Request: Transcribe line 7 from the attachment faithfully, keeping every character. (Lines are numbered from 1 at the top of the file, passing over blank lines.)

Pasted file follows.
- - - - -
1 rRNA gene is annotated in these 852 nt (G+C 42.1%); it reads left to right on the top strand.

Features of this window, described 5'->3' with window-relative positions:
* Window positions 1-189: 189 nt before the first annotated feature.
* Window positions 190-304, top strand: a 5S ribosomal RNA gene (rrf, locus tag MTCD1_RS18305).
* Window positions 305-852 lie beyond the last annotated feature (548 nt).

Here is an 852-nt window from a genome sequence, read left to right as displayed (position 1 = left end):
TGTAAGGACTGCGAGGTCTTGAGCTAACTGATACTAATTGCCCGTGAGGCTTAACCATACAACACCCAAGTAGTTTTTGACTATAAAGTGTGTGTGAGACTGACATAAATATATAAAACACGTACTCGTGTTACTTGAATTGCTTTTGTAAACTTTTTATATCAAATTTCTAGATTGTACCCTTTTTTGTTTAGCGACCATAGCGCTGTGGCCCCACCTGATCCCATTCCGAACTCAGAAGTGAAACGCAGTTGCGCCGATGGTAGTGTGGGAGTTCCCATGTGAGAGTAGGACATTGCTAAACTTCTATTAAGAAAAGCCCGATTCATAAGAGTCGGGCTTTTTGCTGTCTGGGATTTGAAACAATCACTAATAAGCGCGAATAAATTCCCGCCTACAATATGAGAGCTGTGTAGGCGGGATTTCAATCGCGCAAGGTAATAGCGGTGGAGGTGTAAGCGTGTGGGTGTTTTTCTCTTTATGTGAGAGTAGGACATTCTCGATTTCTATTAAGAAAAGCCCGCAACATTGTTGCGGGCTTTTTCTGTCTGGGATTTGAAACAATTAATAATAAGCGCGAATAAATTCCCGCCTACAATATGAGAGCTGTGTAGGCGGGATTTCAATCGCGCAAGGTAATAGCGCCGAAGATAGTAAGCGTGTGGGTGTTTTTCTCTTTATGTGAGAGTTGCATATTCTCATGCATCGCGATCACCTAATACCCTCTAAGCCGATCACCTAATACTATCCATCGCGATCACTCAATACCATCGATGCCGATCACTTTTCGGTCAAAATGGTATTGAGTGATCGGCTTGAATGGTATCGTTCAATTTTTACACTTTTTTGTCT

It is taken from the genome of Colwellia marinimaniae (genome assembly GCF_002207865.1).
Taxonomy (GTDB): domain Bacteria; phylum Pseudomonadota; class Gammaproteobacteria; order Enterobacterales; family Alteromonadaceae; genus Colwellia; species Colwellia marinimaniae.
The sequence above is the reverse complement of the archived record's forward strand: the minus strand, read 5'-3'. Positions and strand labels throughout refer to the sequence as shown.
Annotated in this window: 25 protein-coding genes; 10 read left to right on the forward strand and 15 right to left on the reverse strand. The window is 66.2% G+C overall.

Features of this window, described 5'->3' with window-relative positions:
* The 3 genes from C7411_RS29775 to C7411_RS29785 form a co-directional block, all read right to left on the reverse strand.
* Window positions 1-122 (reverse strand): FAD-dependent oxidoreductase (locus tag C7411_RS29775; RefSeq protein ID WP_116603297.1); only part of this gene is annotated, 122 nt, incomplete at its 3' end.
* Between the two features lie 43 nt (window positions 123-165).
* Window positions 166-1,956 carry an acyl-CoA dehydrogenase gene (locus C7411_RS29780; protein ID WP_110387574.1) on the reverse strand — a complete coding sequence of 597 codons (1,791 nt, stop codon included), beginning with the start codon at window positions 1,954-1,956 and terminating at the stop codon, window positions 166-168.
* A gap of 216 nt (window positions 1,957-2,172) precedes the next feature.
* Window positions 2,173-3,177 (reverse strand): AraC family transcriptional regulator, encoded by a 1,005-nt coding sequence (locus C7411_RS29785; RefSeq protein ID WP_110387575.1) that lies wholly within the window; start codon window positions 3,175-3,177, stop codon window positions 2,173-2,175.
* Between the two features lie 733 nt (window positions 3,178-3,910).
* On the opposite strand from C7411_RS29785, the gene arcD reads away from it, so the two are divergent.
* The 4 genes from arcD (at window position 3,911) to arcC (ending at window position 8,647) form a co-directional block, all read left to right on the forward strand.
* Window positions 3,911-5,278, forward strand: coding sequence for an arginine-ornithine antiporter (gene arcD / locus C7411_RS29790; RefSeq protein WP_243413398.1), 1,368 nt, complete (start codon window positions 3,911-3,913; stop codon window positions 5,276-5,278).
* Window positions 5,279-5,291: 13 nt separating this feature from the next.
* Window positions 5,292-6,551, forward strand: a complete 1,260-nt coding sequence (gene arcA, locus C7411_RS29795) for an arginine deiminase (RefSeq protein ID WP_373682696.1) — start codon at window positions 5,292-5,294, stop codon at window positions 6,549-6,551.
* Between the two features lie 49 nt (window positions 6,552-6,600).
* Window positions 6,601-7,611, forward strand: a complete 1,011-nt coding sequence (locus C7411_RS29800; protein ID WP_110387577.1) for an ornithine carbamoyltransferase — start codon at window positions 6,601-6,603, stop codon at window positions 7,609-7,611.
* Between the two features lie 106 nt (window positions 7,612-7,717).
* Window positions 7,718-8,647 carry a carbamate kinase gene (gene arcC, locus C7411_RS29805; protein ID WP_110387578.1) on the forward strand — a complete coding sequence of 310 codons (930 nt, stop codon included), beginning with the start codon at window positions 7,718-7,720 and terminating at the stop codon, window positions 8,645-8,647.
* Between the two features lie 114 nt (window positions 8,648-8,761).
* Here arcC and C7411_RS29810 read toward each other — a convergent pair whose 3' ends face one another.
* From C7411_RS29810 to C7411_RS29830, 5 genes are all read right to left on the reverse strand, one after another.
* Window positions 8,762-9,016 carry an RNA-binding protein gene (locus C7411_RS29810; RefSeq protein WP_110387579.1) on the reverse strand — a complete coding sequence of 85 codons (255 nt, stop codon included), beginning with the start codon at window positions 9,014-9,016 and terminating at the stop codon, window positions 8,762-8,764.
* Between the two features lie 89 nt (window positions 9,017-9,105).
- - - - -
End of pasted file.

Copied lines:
TGTAAGGACTGCGAGGTCTTGAGCTAACTGATACTAATTGCCCGTGAGGCTTAACCATACAACACCCAAGTAGTTTTTGACTATAAAGTGTGTGTGAGACTGACATAAATATATAAAACACGTACTCGTGTTACTTGAATTGCTTTTGTAAACTTTTTATATCAAATTTCTAGATTGTACCCTTTTTTGTTTAGCGACCATAGCGCTGTGGCCCCACCTGATCCCATTCCGAACTCAGAAGTGAAACGCAGTTGCGCCGATGGTAGTGTGGGAGTTCCCATGTGAGAGTAGGACATTGCTAAACTTCTATTAAGAAAAGCCCGATTCATAAGAGTCGGGCTTTTTGCTGTCTGGGATTTGAAACAATCACTAATAAGCGCGAATAAATTCCCGCCTACAATATGAGAGCTGTGTAGGCGGGATTTCAATCGCGCAAGGTAATAGCGGTGGAGGTGTAAGCGTGTGGGTGTTTTTCTCTTTATGTGAGAGTAGGACATTCTCGATTTCTATTAAGAAAAGCCCGCAACATTGTTGCGGGCTTTTTCTGTCTGGGATTTGAAACAATTAATAATAAGCGCGAATAAATTCCCGCCTACAATATGAGAGCTGTGTAGGCGGGATTTCAATCGCGCAAGGTAATAGCGCCGAAGATAGTAAGCGTGTGGGTGTTTTTCTCTTTATGTGAGAGTTGCATATTCTCATGCATCGCGATCACCTAATACCCTCTAAGCCGATCACCTAATACTATCCATCGCGATCACTCAATACCATCGATGCCGATCACTTTTCGGTCAAAATGGTATTGAGTGATCGGCTTGAATGGTATCGTTCAATTTTTACACTTTTTTGTCT